Lord Reed appointed to UK Supreme Court

A press release from 10 Downing Street on 20 December 2012 confirmed that Lord Reed has been appointed as a Justice of the UK Supreme Court to take the place of the late Lord Rodger of Earlsferry as one of the Scots law judges.  At the same time Lord Justice Carnwath of the English Court of Appeal was also appointed to the Court, to succeed Lord Brown when he retires in April 2012.

The UK Supreme Court's own press release reads as follows:

The appointment of Lord Reed and Lord Justice Carnwath CVO as new Justices of the Supreme Court has today been welcomed by Lord Phillips, President of the Court.

Lord Phillips said:

“The independent selection commission were faced with a very strong field of candidates who applied following open advertisement of the vacancies.  Lord Reed brings depth of experience in Scots law and practice, as well as insights into the work of the European Court of Human Rights.  Lord Justice Carnwath’s range of experience as a senior judge is complemented by his Chairmanship of the Law Commission, his work reforming the tribunals system and his service as the first Senior President of Tribunals.  As I near the end of my time as President of this court, it is encouraging to be welcoming colleagues of such high calibre and I am only sorry I will not have longer to work alongside them.”

The two appointments follow the death of Lord Rodger in June 2011 and the forthcoming retirement of Lord Brown in April 2012.

The appointments were made by Her Majesty The Queen at the advice of the Prime Minister and Lord Chancellor, following the recommendation of an independent selection commission. The commission consulted across each of the Supreme Court’s three UK jurisdictions before making their recommendations.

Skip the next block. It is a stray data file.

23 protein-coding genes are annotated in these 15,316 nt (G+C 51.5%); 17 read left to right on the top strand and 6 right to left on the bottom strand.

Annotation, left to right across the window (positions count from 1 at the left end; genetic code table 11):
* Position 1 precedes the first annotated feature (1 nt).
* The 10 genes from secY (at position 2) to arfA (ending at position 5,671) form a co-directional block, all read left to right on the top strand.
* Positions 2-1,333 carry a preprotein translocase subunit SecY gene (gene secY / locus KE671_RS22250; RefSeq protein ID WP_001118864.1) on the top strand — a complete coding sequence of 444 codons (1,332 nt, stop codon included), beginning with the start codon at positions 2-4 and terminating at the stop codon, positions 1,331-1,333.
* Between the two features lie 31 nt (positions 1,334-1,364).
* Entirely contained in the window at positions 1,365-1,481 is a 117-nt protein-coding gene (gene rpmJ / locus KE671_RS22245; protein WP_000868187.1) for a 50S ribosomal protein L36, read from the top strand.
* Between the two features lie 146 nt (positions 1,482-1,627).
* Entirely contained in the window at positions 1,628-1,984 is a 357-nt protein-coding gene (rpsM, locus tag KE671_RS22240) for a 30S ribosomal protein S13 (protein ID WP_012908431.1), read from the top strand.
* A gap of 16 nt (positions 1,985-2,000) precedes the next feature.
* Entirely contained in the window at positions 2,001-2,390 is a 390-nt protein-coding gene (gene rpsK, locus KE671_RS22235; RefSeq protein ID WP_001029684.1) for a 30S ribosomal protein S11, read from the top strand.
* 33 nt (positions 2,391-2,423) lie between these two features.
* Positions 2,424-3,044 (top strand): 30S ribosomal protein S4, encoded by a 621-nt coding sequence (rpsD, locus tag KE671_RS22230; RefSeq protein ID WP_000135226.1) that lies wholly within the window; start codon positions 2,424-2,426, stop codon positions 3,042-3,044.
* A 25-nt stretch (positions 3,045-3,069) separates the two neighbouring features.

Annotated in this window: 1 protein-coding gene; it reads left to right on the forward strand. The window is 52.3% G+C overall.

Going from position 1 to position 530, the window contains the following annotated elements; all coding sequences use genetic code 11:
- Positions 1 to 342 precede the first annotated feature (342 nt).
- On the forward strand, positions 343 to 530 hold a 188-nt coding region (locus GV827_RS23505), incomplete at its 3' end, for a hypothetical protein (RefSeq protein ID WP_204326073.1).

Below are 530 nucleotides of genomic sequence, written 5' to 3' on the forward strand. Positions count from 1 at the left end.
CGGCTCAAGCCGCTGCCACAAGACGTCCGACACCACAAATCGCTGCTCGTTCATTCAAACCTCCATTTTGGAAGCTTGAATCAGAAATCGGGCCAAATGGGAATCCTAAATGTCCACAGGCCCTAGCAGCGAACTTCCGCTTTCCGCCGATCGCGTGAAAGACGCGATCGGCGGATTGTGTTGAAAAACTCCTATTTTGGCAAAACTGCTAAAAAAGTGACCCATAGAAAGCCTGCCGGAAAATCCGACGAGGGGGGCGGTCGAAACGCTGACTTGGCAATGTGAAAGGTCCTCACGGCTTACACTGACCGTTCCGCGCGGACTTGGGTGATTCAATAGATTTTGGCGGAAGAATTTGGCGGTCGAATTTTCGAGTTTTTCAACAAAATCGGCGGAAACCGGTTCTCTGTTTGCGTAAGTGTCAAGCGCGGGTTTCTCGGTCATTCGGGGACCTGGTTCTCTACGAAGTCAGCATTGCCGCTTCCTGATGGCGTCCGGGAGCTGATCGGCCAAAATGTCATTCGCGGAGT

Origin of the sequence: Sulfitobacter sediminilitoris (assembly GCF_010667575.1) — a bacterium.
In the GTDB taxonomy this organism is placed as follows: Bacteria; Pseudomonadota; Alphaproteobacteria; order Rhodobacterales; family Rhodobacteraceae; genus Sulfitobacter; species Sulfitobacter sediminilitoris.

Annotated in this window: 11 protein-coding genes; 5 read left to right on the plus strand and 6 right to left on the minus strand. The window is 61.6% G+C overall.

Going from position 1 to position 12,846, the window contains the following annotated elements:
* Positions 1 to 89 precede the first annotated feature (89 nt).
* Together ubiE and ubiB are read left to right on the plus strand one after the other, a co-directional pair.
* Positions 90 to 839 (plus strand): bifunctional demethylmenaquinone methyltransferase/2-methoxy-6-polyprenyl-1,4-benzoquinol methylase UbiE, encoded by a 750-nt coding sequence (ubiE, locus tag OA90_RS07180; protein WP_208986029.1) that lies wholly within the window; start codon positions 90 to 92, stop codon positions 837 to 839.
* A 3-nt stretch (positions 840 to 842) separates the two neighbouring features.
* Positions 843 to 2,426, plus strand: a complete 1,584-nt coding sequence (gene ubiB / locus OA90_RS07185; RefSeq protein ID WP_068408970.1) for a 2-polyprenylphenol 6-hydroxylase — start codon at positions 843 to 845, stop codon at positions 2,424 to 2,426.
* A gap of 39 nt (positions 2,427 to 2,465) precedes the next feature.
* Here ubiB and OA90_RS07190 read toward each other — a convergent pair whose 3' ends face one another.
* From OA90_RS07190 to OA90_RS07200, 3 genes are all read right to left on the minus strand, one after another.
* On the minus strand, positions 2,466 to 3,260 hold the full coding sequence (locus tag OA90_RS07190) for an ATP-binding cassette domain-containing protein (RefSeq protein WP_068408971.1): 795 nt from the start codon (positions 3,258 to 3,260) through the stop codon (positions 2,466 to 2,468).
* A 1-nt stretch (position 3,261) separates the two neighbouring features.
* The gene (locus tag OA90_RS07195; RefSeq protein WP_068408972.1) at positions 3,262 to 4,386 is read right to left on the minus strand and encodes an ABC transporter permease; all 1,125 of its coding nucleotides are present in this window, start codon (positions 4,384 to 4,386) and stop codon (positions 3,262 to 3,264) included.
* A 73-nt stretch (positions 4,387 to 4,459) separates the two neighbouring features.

Lord Reed said:

“I am honoured by my appointment as a member of a court which has a world-wide reputation and influence, and whose decisions affect all parts of the United Kingdom. I am conscious of the responsibility which that entails.”

Lord Justice Carnwath said:

“It is a great honour to be selected for the Supreme Court. I see it also as recognition of the central importance in the justice system of the tribunals judiciary, whom I have been privileged to lead as Senior President for the last seven years.”

The 10 Downing Street announcement includes biographies of the two appointees.

Meantime in The Times newspaper of the same date the redoubtable Lord McCluskey fires off a few rounds in the direction of the Supreme Court, the cause of his ire being what he sees as the Court's supine attitude to the rulings of the European Court of Human Rights in Scots law matters, contrasting with the more robust defence of English law when it is in the dock at Strasbourg.  Lord Reed may consider himself duly warned. 

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